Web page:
What if My Grandchild is Not College Material?
Posted: March 19, 2021
He or she could have a bright future in the real world!…
- The government estimates that there are over 30 million jobs that pay an average of $55,000 a year and do not require a bachelor’s degree. If the skilled worker owns his own business, of course, he or she can earn much, much more.
- Incomes for journeymen (beginning) crafts persons are in the top half of U.S. incomes and these incomes only increase as their skills and experience increase.
- Many of these jobs will never be outsourced. When a homeowner’s pipes burst, who’s he gonna call, Bangalore, India?
- Your teen will not be burdened with the horrendous student debt that often comes with a 4-year degree and the underemployment that often accompanies it, too. One study showed that the median salary for B.A. recipients from the most elite colleges 10 years after they matriculated is only about $70,000.
- There’s a serious shortage of skilled workers in this country. For example, 7,000 electricians enter the field each year, but 10,000 retire.
- There’s also a serious shortage of semi-skilled workers. Take trucking: The American Trucking Association predicts a shortfall of 175,000 truck drivers within the next six years. Walmart is now offering its drivers $90,000 a year.
- The U.S. economy is changing. The manufacturing sector is growing and modernizing, creating a plethora of interesting, well-paying jobs for those with the skills to do them. Many of these jobs are accessible through apprenticeships, on-the-job training, and the vocational programs offered at community colleges.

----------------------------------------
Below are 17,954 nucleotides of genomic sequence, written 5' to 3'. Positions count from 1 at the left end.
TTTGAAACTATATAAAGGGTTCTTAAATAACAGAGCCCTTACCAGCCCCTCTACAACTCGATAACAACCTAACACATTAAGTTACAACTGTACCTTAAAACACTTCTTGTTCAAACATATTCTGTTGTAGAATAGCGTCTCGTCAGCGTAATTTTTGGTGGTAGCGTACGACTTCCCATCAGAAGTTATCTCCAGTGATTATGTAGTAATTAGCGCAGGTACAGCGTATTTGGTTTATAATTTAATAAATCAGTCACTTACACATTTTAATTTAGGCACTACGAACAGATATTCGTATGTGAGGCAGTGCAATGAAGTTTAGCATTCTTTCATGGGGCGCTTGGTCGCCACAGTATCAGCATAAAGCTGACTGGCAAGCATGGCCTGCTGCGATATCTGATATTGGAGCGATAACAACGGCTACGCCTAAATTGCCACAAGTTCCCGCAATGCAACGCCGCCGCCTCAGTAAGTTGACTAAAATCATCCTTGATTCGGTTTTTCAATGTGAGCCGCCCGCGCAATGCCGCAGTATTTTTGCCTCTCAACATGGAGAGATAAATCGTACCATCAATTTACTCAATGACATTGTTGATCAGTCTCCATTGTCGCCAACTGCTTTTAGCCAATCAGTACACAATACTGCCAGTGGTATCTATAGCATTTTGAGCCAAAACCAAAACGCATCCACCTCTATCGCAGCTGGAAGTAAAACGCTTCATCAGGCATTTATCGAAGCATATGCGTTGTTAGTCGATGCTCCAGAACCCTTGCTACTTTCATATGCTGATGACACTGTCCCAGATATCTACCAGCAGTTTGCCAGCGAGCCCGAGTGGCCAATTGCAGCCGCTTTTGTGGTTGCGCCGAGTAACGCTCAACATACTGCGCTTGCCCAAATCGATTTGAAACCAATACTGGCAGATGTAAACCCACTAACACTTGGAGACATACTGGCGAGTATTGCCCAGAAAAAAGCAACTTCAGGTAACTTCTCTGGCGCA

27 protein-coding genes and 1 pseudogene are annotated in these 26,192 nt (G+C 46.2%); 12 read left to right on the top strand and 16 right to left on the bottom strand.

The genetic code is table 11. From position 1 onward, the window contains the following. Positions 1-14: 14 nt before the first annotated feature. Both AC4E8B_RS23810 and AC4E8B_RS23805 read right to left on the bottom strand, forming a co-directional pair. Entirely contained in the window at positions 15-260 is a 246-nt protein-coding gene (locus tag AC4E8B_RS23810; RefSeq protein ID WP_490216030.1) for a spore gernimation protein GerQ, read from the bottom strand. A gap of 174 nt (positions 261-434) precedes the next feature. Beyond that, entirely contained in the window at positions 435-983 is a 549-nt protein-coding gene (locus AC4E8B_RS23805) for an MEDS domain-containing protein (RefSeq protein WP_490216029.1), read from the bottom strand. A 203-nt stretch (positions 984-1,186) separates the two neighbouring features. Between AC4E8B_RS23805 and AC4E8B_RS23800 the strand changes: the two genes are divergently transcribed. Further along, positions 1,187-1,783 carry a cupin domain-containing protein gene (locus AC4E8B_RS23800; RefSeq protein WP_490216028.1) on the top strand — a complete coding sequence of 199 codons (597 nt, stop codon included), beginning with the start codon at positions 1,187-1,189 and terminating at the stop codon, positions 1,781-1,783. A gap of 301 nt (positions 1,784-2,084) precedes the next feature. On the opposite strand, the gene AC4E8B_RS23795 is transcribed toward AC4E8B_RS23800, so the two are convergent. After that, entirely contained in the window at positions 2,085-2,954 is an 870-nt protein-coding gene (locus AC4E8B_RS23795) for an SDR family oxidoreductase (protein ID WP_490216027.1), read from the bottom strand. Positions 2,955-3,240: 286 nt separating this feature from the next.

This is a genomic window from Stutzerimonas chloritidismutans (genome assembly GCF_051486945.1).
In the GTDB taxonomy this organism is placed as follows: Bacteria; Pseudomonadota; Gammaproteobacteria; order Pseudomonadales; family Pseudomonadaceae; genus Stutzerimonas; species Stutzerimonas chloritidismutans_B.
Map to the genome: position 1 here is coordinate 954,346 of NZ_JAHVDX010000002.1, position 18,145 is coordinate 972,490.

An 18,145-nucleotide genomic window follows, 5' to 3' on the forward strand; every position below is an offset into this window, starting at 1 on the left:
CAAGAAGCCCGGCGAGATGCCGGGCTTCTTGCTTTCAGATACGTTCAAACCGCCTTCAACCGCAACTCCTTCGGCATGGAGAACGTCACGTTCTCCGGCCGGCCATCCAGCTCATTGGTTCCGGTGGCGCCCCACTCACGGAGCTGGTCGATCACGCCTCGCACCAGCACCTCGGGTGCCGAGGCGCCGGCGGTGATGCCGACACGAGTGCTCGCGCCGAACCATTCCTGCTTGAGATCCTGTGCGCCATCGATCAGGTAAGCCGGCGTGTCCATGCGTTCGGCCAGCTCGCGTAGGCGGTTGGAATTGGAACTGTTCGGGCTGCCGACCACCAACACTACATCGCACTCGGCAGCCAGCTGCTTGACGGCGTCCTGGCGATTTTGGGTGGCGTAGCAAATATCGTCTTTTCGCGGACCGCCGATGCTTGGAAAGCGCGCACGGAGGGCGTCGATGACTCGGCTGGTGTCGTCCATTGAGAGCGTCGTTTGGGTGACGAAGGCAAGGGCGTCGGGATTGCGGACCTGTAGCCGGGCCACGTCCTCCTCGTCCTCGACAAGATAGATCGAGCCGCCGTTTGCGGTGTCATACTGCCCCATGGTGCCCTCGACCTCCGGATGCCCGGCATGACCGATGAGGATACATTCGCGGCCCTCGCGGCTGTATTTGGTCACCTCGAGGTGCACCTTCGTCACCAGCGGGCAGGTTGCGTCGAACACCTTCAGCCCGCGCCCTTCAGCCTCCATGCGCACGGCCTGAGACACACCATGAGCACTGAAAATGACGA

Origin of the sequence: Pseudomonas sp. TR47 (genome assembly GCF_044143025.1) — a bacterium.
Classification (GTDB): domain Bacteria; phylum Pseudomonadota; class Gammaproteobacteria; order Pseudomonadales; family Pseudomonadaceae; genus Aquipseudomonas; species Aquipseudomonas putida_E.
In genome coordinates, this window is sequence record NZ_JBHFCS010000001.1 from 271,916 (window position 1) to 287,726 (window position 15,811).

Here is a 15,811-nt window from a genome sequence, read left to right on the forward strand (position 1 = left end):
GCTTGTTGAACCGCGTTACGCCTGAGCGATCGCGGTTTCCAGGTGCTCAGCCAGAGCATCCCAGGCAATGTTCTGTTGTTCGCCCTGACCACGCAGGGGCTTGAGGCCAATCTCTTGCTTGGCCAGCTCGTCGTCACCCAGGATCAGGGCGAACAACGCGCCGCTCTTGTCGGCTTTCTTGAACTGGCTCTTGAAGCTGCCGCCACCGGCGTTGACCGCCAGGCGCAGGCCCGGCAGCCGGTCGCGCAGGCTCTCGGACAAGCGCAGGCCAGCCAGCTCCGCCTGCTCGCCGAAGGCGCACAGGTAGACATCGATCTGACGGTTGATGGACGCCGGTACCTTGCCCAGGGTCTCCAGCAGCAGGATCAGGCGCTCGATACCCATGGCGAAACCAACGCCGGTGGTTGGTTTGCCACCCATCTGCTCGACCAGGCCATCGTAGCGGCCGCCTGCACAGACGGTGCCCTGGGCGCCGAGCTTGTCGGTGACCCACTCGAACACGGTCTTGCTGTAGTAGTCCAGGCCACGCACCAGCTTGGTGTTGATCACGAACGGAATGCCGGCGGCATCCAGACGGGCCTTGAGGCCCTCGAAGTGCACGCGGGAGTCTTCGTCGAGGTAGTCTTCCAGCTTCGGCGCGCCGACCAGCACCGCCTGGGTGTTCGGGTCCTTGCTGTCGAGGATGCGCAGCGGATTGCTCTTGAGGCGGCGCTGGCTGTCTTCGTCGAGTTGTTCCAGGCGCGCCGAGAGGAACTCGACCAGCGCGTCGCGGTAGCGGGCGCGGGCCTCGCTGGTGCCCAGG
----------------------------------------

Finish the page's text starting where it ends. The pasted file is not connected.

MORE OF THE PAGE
Vocational education has been stigmatized as being inferior to college prep; it is considered a ghetto for lower socio-economic kids who can’t make the grade academically. But many young people learn better by doing and, even if they aren’t geniuses at school, with some encouragement and guidance, they could thrive in a studio, workshop, or shop floor.
I found this to be true during my years of mentoring in the Virtual Enterprise program at Santa Barbara High School. This experience led to my series, “Business-Minded Teens.” The three novels in the series weave general business tips and some career-specific information into inspirational—and often funny—stories. Parents and grandparents play a prominent role in them, too.
Check out my special deal to introduce the latest book in the series, Keep ’Em Rolling, at www.BarbaraGreenleaf.com. You’ll want to read the books yourself, pass them on to the teens in your life, and use the questions at the back to discuss them.
Next week: An excerpt from another of Barbara's books, "Good-to-Go Cafe"
Search all articles byBarbara is the author of eight books, including two of particular interest to seniors. She has given us permission to use material from her newsletter, "From the Desk of Barbara Greenleaf," to which you can subscribe on her website. • Author bio (website*) • E-mail the author (moc.faelneergarabrab@arabrab*) • Author's website (personal or primary**)
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